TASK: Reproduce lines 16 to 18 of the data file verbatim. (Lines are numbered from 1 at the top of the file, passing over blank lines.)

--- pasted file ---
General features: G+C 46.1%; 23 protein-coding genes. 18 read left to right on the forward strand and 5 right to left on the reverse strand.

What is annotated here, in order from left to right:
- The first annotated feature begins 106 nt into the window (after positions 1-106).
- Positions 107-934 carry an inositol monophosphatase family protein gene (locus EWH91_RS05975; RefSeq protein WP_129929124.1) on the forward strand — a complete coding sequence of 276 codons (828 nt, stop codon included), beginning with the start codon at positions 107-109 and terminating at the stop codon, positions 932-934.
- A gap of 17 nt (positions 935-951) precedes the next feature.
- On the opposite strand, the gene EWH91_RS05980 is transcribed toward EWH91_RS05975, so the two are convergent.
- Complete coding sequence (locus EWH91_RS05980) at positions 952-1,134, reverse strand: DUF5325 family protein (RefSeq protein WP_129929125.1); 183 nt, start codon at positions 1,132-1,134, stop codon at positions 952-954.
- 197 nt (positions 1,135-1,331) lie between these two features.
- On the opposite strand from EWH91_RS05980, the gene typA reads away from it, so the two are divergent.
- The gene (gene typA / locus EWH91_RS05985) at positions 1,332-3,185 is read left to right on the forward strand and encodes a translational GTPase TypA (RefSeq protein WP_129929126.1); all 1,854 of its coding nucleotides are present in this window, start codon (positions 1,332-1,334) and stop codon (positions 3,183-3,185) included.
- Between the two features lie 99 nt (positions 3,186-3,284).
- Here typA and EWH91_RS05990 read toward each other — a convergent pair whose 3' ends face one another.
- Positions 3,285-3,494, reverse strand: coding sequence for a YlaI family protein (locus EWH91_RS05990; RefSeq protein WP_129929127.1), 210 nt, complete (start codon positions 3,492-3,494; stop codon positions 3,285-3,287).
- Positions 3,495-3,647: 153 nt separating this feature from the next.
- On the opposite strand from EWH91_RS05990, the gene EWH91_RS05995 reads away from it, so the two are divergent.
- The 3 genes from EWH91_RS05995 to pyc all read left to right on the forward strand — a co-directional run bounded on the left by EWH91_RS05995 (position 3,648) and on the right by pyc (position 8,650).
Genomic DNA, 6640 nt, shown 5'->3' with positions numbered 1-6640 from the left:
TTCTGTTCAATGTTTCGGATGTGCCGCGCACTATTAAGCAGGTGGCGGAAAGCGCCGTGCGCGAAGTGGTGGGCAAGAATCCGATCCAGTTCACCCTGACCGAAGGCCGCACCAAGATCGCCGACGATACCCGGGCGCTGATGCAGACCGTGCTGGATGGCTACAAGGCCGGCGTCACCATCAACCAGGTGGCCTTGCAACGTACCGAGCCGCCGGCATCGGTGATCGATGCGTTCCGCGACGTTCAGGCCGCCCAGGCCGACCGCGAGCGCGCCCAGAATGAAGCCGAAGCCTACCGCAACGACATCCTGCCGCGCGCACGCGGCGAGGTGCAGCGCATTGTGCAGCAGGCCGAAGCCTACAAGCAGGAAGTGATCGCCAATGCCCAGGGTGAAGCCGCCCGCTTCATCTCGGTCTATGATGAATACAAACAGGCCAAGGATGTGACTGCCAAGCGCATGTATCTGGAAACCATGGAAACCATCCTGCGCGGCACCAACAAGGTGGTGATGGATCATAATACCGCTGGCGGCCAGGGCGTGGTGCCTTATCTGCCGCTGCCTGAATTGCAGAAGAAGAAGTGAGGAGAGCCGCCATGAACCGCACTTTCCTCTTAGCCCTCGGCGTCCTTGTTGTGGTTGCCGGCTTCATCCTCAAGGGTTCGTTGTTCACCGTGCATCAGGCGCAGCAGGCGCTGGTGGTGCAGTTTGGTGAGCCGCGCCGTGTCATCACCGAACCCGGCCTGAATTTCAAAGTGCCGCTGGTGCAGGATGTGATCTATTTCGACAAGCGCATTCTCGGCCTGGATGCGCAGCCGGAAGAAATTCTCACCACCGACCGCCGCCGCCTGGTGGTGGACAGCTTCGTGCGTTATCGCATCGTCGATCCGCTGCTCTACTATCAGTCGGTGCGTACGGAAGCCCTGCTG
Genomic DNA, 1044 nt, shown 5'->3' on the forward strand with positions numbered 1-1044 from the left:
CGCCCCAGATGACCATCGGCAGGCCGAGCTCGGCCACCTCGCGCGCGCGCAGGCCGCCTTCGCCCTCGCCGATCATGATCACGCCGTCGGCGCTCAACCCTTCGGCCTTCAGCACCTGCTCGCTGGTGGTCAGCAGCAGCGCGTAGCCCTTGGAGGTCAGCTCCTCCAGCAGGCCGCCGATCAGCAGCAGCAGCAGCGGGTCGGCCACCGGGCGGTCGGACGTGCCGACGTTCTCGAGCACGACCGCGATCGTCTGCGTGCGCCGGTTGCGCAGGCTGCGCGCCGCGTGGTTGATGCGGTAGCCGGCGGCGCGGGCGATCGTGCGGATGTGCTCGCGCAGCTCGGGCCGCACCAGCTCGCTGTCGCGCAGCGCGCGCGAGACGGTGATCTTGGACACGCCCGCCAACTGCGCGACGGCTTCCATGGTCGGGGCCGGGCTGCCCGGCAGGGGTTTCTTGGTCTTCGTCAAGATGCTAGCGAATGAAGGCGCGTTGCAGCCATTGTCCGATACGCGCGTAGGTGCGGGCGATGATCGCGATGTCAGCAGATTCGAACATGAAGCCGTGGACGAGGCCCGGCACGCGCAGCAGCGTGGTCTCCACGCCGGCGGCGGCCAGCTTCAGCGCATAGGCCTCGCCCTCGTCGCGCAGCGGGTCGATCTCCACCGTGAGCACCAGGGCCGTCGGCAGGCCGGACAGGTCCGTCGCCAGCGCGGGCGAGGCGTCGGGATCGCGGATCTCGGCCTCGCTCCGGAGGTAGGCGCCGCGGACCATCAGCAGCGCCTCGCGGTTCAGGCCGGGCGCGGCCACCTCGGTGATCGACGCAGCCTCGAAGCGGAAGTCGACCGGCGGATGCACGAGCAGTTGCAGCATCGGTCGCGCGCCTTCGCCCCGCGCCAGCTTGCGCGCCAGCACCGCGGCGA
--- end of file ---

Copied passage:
- The 3 genes from EWH91_RS05995 to pyc all read left to right on the forward strand — a co-directional run bounded on the left by EWH91_RS05995 (position 3,648) and on the right by pyc (position 8,650).
Genomic DNA, 6640 nt, shown 5'->3' with positions numbered 1-6640 from the left:
TTCTGTTCAATGTTTCGGATGTGCCGCGCACTATTAAGCAGGTGGCGGAAAGCGCCGTGCGCGAAGTGGTGGGCAAGAATCCGATCCAGTTCACCCTGACCGAAGGCCGCACCAAGATCGCCGACGATACCCGGGCGCTGATGCAGACCGTGCTGGATGGCTACAAGGCCGGCGTCACCATCAACCAGGTGGCCTTGCAACGTACCGAGCCGCCGGCATCGGTGATCGATGCGTTCCGCGACGTTCAGGCCGCCCAGGCCGACCGCGAGCGCGCCCAGAATGAAGCCGAAGCCTACCGCAACGACATCCTGCCGCGCGCACGCGGCGAGGTGCAGCGCATTGTGCAGCAGGCCGAAGCCTACAAGCAGGAAGTGATCGCCAATGCCCAGGGTGAAGCCGCCCGCTTCATCTCGGTCTATGATGAATACAAACAGGCCAAGGATGTGACTGCCAAGCGCATGTATCTGGAAACCATGGAAACCATCCTGCGCGGCACCAACAAGGTGGTGATGGATCATAATACCGCTGGCGGCCAGGGCGTGGTGCCTTATCTGCCGCTGCCTGAATTGCAGAAGAAGAAGTGAGGAGAGCCGCCATGAACCGCACTTTCCTCTTAGCCCTCGGCGTCCTTGTTGTGGTTGCCGGCTTCATCCTCAAGGGTTCGTTGTTCACCGTGCATCAGGCGCAGCAGGCGCTGGTGGTGCAGTTTGGTGAGCCGCGCCGTGTCATCACCGAACCCGGCCTGAATTTCAAAGTGCCGCTGGTGCAGGATGTGATCTATTTCGACAAGCGCATTCTCGGCCTGGATGCGCAGCCGGAAGAAATTCTCACCACCGACCGCCGCCGCCTGGTGGTGGACAGCTTCGTGCGTTATCGCATCGTCGATCCGCTGCTCTACTATCAGTCGGTGCGTACGGAAGCCCTGCTG